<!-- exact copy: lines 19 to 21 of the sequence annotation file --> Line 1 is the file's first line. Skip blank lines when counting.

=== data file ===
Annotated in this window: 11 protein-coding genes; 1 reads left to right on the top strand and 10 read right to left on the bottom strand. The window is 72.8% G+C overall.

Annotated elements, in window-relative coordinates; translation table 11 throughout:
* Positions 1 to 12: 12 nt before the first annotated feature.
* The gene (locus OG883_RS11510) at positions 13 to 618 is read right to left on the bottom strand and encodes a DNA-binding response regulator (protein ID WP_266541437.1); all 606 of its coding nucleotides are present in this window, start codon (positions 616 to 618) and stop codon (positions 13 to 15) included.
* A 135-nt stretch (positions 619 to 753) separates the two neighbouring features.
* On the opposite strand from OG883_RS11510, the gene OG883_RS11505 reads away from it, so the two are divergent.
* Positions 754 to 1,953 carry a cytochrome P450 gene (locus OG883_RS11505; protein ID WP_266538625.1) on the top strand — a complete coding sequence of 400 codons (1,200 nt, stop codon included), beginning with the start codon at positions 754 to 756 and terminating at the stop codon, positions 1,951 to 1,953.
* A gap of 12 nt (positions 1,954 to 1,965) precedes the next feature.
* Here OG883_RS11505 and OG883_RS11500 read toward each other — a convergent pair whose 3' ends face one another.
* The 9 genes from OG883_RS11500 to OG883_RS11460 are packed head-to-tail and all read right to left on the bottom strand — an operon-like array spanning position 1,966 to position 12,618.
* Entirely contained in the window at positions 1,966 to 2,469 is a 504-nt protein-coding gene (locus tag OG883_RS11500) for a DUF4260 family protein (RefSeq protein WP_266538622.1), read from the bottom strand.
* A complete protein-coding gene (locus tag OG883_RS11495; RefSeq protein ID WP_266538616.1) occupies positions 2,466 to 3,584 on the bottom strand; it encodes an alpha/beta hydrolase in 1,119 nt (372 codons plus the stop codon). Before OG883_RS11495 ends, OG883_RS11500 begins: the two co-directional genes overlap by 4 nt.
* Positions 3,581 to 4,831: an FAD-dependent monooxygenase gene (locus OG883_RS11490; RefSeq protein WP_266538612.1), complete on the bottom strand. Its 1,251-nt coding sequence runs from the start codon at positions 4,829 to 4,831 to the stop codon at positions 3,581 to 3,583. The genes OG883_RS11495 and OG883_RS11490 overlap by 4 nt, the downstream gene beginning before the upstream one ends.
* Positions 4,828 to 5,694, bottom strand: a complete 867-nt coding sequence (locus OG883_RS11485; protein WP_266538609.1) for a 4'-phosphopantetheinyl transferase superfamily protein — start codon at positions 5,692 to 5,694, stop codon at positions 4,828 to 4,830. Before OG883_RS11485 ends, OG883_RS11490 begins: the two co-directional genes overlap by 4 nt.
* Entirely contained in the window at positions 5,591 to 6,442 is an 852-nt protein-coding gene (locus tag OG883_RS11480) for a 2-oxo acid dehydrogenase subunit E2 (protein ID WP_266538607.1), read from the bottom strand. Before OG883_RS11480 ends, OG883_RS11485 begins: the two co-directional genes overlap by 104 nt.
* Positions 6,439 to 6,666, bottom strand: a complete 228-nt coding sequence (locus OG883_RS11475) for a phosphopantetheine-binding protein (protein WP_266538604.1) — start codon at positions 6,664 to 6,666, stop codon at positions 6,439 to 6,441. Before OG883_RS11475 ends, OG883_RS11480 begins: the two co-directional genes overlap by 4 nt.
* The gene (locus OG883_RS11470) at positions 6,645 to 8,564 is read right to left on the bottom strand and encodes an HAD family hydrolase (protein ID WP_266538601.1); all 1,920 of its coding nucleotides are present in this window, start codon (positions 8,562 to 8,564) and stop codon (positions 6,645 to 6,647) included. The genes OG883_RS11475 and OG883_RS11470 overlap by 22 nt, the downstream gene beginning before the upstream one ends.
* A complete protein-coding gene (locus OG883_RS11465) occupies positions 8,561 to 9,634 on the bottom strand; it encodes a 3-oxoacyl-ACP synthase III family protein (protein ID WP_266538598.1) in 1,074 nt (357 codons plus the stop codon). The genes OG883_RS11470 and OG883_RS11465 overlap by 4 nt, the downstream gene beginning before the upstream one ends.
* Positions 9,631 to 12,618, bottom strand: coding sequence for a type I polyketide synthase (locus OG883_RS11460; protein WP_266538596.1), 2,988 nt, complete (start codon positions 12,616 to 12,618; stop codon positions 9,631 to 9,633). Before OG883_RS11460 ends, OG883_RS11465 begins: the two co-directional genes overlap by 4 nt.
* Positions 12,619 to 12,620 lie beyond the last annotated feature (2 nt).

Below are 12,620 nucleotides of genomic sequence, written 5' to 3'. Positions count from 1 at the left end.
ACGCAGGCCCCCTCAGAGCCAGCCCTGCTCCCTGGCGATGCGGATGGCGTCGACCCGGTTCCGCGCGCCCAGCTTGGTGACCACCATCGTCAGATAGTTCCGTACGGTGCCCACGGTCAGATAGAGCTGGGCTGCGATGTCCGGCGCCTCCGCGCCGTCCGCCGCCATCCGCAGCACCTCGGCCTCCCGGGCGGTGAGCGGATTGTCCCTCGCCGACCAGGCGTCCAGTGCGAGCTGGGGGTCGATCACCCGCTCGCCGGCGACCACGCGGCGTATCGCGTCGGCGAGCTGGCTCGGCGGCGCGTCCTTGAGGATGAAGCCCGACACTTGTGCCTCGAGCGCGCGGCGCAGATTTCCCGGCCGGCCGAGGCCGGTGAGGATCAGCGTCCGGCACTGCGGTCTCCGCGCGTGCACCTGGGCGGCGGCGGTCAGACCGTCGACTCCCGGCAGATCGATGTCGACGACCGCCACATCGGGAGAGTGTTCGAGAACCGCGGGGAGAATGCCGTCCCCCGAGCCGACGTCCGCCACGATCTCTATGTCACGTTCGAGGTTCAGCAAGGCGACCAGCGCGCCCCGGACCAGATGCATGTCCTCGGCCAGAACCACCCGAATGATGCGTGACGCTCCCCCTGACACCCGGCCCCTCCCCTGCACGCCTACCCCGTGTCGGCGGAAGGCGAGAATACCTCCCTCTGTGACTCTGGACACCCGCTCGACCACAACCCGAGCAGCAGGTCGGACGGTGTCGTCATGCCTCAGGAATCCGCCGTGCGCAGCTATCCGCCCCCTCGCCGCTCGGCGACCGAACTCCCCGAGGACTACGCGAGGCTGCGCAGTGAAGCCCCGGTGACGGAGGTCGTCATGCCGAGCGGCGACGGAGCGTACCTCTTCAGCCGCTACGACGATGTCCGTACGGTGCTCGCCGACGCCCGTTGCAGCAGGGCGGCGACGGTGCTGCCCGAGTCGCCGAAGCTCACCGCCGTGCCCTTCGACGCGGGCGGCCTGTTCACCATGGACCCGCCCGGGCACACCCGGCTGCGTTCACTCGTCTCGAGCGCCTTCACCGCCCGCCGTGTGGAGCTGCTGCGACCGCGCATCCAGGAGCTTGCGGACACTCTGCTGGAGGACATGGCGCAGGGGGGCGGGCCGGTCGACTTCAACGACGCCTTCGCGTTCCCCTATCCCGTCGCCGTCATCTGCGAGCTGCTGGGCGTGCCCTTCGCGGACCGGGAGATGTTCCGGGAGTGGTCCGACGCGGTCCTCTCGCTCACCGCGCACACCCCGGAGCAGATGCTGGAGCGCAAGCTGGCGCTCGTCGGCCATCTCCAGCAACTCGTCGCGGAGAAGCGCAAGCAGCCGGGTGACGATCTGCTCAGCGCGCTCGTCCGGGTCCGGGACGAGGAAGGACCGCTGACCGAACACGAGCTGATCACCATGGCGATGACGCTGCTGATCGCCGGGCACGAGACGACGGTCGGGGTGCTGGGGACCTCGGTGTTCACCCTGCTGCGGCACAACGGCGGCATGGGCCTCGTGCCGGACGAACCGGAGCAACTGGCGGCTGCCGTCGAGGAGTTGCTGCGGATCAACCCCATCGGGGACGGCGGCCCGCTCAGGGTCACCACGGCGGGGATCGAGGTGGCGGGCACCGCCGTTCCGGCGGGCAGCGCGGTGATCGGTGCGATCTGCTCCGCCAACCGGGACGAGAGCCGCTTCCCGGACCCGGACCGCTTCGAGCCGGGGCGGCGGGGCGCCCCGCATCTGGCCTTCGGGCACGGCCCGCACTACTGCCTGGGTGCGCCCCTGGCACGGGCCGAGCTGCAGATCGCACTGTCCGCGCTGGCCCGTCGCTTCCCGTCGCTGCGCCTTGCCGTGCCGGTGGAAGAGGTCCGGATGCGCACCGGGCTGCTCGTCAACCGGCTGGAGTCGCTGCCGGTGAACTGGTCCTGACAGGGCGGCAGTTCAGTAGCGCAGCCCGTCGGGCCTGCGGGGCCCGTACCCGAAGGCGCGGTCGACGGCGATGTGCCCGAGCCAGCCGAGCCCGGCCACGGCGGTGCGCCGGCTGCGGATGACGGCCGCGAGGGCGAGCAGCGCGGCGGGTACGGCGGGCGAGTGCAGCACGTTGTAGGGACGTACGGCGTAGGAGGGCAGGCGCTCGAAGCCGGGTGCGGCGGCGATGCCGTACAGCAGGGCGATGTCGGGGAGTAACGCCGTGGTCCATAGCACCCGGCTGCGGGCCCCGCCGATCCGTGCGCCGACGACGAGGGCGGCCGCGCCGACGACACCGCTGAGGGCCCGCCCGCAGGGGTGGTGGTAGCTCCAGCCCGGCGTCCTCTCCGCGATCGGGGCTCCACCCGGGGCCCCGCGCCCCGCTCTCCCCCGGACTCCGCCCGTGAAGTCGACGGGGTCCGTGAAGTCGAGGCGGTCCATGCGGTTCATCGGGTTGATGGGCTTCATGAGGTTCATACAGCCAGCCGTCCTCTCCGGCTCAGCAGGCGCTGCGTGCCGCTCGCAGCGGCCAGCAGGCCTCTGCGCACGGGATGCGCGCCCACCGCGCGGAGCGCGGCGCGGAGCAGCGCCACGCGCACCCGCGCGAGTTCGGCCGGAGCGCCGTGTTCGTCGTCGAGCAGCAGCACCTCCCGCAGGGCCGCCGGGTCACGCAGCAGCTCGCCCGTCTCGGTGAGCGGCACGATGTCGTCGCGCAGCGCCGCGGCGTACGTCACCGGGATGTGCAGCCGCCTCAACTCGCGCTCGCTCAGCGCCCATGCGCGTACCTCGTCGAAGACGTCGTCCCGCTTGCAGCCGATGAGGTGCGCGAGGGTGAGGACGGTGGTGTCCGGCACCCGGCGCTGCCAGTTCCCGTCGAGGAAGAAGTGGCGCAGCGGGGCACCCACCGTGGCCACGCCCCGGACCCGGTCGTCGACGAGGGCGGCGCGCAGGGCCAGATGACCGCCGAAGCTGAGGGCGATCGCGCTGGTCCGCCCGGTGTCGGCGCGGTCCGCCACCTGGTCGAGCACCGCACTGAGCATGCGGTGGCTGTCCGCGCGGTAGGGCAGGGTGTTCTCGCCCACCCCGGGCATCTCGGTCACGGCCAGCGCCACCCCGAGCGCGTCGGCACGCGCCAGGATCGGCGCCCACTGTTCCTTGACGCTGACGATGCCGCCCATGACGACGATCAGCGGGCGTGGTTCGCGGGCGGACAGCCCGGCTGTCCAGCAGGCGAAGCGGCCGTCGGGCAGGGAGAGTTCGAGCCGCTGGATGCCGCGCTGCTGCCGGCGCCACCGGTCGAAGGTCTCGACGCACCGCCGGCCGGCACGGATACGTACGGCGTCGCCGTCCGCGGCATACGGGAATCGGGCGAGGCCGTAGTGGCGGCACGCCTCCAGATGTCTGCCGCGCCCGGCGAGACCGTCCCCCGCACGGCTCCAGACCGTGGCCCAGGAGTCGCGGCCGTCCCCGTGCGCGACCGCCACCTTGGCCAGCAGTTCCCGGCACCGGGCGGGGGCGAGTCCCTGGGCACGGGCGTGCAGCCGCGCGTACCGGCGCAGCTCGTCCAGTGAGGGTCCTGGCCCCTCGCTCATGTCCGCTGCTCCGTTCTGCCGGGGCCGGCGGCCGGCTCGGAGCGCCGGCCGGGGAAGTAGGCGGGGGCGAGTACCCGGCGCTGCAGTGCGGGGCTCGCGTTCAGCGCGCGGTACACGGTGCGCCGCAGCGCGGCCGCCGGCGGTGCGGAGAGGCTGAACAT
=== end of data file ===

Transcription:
* Positions 9,631 to 12,618, bottom strand: coding sequence for a type I polyketide synthase (locus OG883_RS11460; protein WP_266538596.1), 2,988 nt, complete (start codon positions 12,616 to 12,618; stop codon positions 9,631 to 9,633). Before OG883_RS11460 ends, OG883_RS11465 begins: the two co-directional genes overlap by 4 nt.
* Positions 12,619 to 12,620 lie beyond the last annotated feature (2 nt).

Below are 12,620 nucleotides of genomic sequence, written 5' to 3'. Positions count from 1 at the left end.